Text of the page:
Scott Roeder's lawyer said Tuesday that the defense his client had hoped for in the murder trial of a Wichita abortion provider isn't legal.
On Monday, Roeder publicly confessed to killing George Tiller to reporters from the Kansas City Star and the Associated Press. Roeder also said he hoped to use as his defense that killing Tiller was necessary to save the lives of the unborn.
"There's no such thing as the necessity defense," said Steve Osburn, head of the Sedgwick County Public Defender's Office and Roeder's lead counsel. "This is a fictional defense made up by these people."
It's not a legal defense, either, Osburn said.
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"There is nothing in the law of Kansas, or anywhere else, that allows this kind of defense," Osburn said.
Roeder, 51, of Kansas City, Mo., is charged with one count of first-degree murder in Tiller's death and two counts of aggravated assault for allegedly threatening two ushers who tried to stop him during the May 31 shooting in the foyer of the physician's Wichita church. Roeder has pleaded not guilty.
While prosecutors and defense attorneys say they expect Roeder's trial to resemble other first-degree murder trials, there are some exceptions.
Picking a jury was always expected to be difficult. But Roeder's statements this week indicate that he wants the trial to focus on the morality of abortion rather than Tiller's death.
"It was always going to be a can of worms picking a jury," Osburn said. "Nothing has changed about that."
Jurors could face personal questioning about their views on abortion.
Judge Warren Wilbert is scheduled to hear arguments about jury selection at pre-trial hearings next month.
Linda Marvin, who supervises juries at the Sedgwick County Courthouse, said she had already discussed jury selection processes with Wilbert. She declined to release any details at this stage until the judge approves.
Motions about jury questionnaires are under seal.
Abortion comes up so rarely as the focus of trials, jury consultant Anne Reed said she doesn't remember ever seeing a pre-trial questionnaire dealing with that issue. As the author of the blog "Deliberations," Reed keeps a library of jury questionnaires.
"There are not only political issues involved, but personal ones," said Reed, a trial lawyer in Milwaukee. "Experiences such as having an abortion or knowing a loved one who has had one help form personal opinions about that."
Lawyers are aware that potential jurors can let their personal beliefs enter the legal process in trials that include controversial issues.
While Roeder's defense of protecting the unborn may not be recognized by law, that may not stop jurors from trying to insert those views into the trial.
Lawyers call verdicts based on personal beliefs "juror nullification." The term refers to juries taking the law into their own hands.
It happened during the civil rights movement, when white juries in the south acquitted white people despite overwhelming evidence that the defendant had killed a black person.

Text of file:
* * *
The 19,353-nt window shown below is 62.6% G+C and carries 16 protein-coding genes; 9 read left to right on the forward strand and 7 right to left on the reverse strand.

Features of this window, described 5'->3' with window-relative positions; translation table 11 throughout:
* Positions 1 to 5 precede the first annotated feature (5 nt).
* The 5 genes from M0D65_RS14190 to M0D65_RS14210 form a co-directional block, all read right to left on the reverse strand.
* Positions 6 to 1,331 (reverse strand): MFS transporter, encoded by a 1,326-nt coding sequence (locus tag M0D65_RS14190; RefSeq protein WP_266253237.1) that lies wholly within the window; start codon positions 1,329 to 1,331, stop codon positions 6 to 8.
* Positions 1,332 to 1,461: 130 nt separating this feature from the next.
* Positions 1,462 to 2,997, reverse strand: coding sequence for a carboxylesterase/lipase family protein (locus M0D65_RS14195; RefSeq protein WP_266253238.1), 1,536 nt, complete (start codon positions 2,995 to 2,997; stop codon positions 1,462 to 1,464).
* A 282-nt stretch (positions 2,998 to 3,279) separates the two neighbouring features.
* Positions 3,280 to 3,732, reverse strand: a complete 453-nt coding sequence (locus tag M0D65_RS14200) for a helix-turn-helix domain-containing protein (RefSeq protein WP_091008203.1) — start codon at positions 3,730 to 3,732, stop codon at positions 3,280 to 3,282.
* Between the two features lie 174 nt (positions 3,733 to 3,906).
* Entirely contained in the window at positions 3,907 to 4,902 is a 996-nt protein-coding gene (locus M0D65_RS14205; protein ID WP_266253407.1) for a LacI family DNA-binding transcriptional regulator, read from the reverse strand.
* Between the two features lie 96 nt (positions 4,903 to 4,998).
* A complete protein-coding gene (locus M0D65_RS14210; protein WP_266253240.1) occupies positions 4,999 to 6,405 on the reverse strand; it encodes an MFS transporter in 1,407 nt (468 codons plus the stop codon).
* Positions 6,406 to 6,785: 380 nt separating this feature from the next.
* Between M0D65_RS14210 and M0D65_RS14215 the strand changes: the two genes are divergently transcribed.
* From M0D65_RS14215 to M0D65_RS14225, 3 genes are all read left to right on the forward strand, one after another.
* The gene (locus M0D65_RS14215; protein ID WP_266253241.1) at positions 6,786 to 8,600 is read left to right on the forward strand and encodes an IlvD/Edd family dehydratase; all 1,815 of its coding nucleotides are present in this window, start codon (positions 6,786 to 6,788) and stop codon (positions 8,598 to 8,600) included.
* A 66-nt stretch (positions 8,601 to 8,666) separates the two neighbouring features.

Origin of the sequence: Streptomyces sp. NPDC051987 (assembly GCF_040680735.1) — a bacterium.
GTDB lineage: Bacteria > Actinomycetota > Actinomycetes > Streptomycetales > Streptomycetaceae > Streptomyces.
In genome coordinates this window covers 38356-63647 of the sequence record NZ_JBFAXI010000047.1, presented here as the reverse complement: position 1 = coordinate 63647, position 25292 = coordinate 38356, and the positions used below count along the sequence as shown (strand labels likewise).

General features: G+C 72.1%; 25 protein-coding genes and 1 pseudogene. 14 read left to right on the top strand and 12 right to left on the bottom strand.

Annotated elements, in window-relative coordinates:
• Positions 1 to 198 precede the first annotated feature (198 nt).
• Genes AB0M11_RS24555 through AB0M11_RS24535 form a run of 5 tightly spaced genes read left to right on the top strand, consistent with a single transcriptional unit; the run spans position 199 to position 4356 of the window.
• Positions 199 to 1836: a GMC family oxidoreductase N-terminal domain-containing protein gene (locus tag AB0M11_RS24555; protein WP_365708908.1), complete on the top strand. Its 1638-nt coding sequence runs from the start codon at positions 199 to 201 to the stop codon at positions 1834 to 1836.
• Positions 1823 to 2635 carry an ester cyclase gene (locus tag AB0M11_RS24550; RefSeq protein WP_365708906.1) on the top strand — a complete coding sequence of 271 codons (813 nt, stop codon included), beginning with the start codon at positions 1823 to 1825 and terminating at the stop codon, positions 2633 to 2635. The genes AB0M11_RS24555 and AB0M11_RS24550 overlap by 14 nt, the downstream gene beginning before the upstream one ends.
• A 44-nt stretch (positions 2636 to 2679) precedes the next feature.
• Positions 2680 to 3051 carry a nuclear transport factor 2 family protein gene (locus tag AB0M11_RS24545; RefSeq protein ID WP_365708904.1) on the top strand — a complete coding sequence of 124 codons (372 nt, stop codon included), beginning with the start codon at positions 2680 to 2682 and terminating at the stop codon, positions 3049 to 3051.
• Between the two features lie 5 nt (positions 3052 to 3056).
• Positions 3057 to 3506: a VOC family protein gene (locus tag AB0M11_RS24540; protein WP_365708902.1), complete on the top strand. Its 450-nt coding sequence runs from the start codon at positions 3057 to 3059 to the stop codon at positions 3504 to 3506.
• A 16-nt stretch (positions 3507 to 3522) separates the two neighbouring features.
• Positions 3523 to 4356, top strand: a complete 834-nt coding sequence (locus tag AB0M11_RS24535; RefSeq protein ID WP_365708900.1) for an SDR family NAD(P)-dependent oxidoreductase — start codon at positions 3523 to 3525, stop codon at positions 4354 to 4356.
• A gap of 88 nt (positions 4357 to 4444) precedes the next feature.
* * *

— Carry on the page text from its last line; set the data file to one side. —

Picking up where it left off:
To find out whether jurors can set aside their beliefs about abortion and listen to the evidence, lawyers may have to ask some personal questions, such as any experiences with abortion.
"I would think this would be similar to a sexual assault case," Reed said. "In those cases lawyers, very respectfully, ask potential jurors about personal experiences with those types of crimes. Most lawyers find ways to respectfully learn about personal issues."
Reed said even jurors who don't know about the theory of nullification can easily find it, because it is prevalent on the Internet.
"So even if they're searching 'jury duty' for something as innocent as what to wear, they may be exposed to jury nullification," Reed said.
The defense that Roeder had hoped for isn't recognized by law, but it is included on numerous Web sites, mostly by anti-abortion activists. That includes ScottRoeder.org, sponsored by a group calling itself the "radical fringe," registered to an address in Wisconsin.
It doesn't represent the mainstream of the anti-abortion movement, said Troy Newman, president of Operation Rescue in Wichita.
"My first reaction was, 'Hey, Roeder, this isn't 'Law and Order.' Or Hollywood," Newman said, referring to a popular television show. "No matter what his defense is, it is not representative of the pro-life movement, and I wish he'd stop trying to identify with people who abhor people who use violence to justify their religious beliefs."
A murder trial
As the trial judge, it's up to Wilbert to decide what testimony is relevant, including what Roeder might say if he decides to take the witness stand. A judge also can instruct the jury that a certain defense is not allowed by law.
Lawyers may try to limit the role that abortion plays in the trial. Despite the emotion, the politics and hot-button issues, lawyers on both sides say they're hoping to keep the focus on Roeder's trial much like any other first-degree murder case.
"Every case is different, but our preparation is always to present the facts in front of a jury," said Georgia Cole, spokeswoman for the Sedgwick County District Attorney's Office.
Said Osburn: "We are preparing for a defense much like we do in any murder trial."
Jury selection begins Jan. 11.